And what is odd is that it became part of who I was.  I was the girl who had the lifelong friends.  I knew other people.  I had other acquaintances.  But I never even really made a lot of other really good friends throughout my life.  And the few that I did make knew all about her and Brooke and Dama.  We were those Anne of Green Gables girls.  We had our Dianas.  Life would snake through all kinds of experiences, but we would always have each other as touch stones, and that's just how it would be.  And then she was gone.

I actually felt a lot of guilt sometimes because I missed that identity occasionally almost as much as I missed her.  I had no idea who I was supposed to be.  I've struggled with it every day since.  Sometimes when people think I am still struggling with my grief over losing my friend, I think I might actually be struggling more with figuring out how to be the new person with a different shaped heart.

And I can't help but ache for Carlos because I know that it must be the same for him.  He is grieving his beloved, and he is grieving the man he was when he was half of that pair.  And that is so incredibly hard.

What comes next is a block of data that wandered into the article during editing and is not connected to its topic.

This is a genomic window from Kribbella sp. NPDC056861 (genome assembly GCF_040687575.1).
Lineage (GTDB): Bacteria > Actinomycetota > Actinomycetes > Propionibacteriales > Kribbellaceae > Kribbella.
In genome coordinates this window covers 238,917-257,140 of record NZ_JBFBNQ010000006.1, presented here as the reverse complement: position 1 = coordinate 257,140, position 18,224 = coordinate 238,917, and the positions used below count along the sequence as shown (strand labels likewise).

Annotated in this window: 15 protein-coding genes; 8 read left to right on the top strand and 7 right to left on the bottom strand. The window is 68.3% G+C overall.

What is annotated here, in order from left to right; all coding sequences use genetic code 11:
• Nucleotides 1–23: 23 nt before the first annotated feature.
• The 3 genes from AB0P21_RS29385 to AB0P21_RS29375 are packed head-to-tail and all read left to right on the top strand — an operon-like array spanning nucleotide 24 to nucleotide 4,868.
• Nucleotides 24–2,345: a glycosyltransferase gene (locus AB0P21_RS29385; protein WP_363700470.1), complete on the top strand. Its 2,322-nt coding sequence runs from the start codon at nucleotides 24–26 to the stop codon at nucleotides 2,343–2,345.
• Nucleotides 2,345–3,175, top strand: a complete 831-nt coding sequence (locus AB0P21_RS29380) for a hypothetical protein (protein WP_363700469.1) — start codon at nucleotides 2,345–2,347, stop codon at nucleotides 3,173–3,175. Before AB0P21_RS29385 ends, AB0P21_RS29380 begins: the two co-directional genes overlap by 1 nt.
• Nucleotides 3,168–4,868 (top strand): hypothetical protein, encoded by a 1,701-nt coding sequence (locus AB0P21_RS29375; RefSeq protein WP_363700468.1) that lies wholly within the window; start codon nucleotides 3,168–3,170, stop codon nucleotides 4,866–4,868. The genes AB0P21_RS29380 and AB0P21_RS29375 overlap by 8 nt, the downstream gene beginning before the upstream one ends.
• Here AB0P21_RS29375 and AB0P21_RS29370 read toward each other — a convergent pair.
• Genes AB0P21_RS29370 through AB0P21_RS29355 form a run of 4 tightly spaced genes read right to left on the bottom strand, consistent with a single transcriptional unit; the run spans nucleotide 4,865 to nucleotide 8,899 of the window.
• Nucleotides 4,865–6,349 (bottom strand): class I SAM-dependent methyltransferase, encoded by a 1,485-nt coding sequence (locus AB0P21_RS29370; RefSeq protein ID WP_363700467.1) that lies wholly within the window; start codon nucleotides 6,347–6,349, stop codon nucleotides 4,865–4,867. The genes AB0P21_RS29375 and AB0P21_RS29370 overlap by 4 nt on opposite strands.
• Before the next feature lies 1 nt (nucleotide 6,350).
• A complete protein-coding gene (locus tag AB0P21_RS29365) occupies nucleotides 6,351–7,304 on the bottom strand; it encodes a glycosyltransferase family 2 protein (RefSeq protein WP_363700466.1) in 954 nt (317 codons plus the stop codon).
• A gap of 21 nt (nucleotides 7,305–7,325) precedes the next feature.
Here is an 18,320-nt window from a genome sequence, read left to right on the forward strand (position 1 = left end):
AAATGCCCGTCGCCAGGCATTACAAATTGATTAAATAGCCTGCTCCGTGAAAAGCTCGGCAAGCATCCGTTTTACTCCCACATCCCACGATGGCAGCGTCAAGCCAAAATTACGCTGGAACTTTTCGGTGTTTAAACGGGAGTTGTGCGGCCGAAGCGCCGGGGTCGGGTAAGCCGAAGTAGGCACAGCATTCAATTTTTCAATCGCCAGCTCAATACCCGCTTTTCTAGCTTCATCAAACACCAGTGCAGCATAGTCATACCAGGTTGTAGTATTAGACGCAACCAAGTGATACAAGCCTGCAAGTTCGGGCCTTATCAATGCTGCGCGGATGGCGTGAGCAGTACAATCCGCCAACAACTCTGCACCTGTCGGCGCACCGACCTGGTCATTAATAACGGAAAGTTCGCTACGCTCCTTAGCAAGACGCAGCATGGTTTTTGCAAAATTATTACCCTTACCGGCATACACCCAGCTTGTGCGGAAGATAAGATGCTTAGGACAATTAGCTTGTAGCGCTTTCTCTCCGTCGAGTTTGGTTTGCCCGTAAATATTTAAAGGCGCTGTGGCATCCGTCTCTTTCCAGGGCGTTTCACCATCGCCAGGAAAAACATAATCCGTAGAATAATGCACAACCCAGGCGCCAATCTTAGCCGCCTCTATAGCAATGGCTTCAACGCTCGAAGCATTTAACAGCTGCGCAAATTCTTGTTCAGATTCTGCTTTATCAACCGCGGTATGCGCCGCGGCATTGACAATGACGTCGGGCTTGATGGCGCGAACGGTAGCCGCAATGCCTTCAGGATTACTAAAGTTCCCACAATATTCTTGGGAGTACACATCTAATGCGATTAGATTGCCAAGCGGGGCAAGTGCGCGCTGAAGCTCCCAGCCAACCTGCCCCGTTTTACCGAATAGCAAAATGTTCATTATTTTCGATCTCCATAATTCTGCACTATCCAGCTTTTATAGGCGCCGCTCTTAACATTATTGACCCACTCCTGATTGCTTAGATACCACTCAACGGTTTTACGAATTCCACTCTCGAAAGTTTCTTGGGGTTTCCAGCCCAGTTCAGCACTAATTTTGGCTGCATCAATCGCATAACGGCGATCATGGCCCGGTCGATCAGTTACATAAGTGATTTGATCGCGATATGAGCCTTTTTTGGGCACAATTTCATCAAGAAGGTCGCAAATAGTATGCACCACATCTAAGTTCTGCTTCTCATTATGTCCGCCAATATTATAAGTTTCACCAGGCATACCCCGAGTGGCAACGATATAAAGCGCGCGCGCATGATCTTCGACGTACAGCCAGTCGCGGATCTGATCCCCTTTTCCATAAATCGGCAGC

I also can't help but marvel at the sad, chilling irony that I lost Stuart so suddenly.  The irony of it is something most people don't know.  I haven't told many people about this, because it was really personal, and because...well...because if I told it people would know that I didn't really write something that had my name on it.

After Leslie died, I wrote an email to people in her address book, letting them know what had happened to our dear mutual friend.  I split the people she wrote and called often into two groups: people I knew, at least on some level, and people I didn't know at all.  The group that I knew included some people I knew well, and some people that I barely knew, but knew well enough that they would know who I was and why it was me who was telling them this terrible news.  Stuart was in that group. And I put the other group off for a day or so because I just couldn't do it.  I couldn't figure out how to introduce myself AND tell them, "By the way, your friend was murdered."  It was too hard.